Pawn Sacrifice is about the infamously enigmatic chess prodigy Bobby Fischer (Tobey Maguire), as we follow him on his path to becoming the grand champion of chess while battling his own inner demons and the staggeringly monumental outside pressures to beat the Russians at the height of the cold war. After Bobby showed a tremendous aptitude for chess at a young age, Bobby honed his skills with one goal in mind, to beat the Russians at their own game. Accompanied by his lawyer/associate Paul Marshall (Michael Stuhlbarg), and the one man who Bobby respects, a former chess player, but now a man of the cloth, Father Bill Lombardy (Peter Sarsgaard). The trio trek the globe in order to set up a showdown with the Russian world chess champion, Boris Spassky (Liev Schreiber) in 1972.
Chess was being entirely dominated by the Russians in 1972, Bobby even went so far as to suggest that the Russians were deliberately inflating their numbers to fix the outcome of games, hence his reluctance to play, and his difficult demands when he would agree to play. This probably fueled the paranoia that would increasingly haunt him in his later years as well. Pawn Sacrifice focuses on Bobby's career in the early 1970s with his run for the chess world title that the Russians had held almost exclusively, brimming with nationalistic pride at their dominance of the intellectual sport. Although the movie is book-ended with moments of the legendary Fischer vs Spassky match, I didn't feel like it was necessary to start with the end. A lot of movies tend to be doing this now too, and I wish they'd stop. Rarely does it ever add anything to a movie.
Chess really wasn't considered much of anything of importance back in America, that is until Bobby Fischer burst on the scene. Bobby Fischer was the rock and roll star of chess, even if he didn't want to be. No man has influenced, changed and popularized chess as much as Bobby Fischer did. Pawn Sacrifice is a fine period piece, although it's not particularly exceptional in any regard. I was hoping to see more of the brilliance of Bobby Fischer on the chess board, but Edward Zwick (director) seemed more concerned with exploring (exploiting?) Bobby's personal problems and public controversies than he was with detailing his career and life as one of the world's foremost chess masters. Don't get me wrong, those demons of his should be explored, absolutely, but the emphasis placed on his psychological problems far outweighed his genius as a chess player.
The superimposition of Bobby Fischer with the world events at the time seemed disingenuous, it's hard to say why exactly, they just didn't ring true to me, and the soundtrack didn't really fit the tone of the movie either. Some parts seemed cheesy and unearned, his mother popping up for the odd cameo here and there and the inclusion of his sister felt more forced than they were necessary. I'm familiar with chess so I wanted to like this movie, but it felt bland, erratic and surprisingly boring. This is Bobby Fischer. The man who could unnerve old grand chess masters with one move. Make them sweat bullets with his mere presence and second guess their every move, but I never got that vibe of his intimidating prowess on the chess board from Pawn Sacrifice.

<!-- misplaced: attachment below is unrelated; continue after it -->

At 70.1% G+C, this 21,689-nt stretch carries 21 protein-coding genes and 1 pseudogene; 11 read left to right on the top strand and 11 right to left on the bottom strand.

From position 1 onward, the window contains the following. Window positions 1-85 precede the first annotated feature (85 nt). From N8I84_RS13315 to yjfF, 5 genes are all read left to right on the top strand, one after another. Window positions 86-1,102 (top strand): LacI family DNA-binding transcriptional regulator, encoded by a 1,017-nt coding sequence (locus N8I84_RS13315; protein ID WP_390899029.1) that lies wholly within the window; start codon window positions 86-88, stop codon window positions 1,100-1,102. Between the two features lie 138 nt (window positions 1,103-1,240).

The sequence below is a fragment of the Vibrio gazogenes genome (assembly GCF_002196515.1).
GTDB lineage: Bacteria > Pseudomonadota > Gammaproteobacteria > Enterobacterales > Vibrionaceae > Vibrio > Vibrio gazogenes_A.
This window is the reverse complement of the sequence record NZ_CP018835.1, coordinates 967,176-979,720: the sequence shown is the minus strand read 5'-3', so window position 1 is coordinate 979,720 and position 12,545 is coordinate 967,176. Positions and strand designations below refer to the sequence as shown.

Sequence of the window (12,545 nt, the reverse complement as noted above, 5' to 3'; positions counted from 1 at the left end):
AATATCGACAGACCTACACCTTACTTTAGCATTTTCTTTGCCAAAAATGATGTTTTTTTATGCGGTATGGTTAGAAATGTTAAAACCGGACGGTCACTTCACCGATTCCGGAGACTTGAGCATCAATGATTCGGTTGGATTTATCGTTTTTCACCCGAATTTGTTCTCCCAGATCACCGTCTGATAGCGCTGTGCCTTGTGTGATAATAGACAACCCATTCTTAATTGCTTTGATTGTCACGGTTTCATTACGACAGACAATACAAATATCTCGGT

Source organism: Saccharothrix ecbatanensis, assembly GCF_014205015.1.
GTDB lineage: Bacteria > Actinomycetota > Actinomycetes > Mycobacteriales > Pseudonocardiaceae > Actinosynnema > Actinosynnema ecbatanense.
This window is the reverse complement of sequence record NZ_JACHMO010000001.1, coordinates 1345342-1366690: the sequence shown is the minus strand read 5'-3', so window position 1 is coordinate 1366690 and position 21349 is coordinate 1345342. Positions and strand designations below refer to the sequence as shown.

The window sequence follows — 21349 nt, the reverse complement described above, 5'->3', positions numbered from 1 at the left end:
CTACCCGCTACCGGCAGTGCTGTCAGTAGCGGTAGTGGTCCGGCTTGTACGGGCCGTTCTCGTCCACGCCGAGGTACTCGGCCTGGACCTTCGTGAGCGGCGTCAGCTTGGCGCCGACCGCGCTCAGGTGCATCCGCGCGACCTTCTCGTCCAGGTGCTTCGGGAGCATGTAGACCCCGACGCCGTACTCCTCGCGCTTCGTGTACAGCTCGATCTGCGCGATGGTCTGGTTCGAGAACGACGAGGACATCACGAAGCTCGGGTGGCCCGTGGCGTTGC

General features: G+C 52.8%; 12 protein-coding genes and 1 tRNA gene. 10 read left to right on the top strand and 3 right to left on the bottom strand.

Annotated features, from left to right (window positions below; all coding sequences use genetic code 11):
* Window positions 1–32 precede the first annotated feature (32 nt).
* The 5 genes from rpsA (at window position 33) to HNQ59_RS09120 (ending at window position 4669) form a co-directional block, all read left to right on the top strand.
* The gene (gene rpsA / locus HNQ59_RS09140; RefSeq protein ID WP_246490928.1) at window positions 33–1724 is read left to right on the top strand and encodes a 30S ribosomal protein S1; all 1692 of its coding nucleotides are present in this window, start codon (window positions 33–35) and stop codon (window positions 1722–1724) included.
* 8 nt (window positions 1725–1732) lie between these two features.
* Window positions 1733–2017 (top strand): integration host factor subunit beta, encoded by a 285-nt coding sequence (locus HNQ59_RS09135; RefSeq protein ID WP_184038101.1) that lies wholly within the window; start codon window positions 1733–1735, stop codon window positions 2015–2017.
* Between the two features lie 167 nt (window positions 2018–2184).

Tobey gave a good performance as the neurotic, paranoid and probably schizophrenic Bobby Fischer, but I wanted to see more of the chess aspect of his life, not his well-known and well documented problems with paranoia and schizophrenia. Underneath all his eccentricities was an unrivaled giant of the game, but I never got a good sense of the weight of this chess match that would be a massive victory of propaganda. That one man had managed to topple the soviet dominance of the sport, and helped shatter their confidence, as a country. At least in some small part. Liev Schrieber gave another underrated performance as Bobby Fischer's greatest rival, Boris Spassky.
Sadly, there was not a lot in Pawn Sacrifice that was particularly edifying about chess, or about how Bobby Fischer played it and revolutionized how people would play the game for decades to come, and beyond. The game of kings, as they say. If you know nothing about chess before watching this, then you're probably not going to learn anything about the sport by watching this. Granted, Pawn Sacrifice was probably intended to be a character study more than it was a movie about chess, but to understand someone like Bobby Fischer, at least having a basic grasp of chess would surely help grasp the psychological toll that a game like chess can take on a person. Pawn Sacrifice is a serviceable biopic, but it never really gets under the skin of Bobby Fischer in the way a biopic is supposed to. It never fully explored how Bobby Fischer indelibly changed the game of chess or why his reputation preceded him. It also never gave us an insight into the mechanics of his mind either.
Written by - The Sentry - 09/12/2015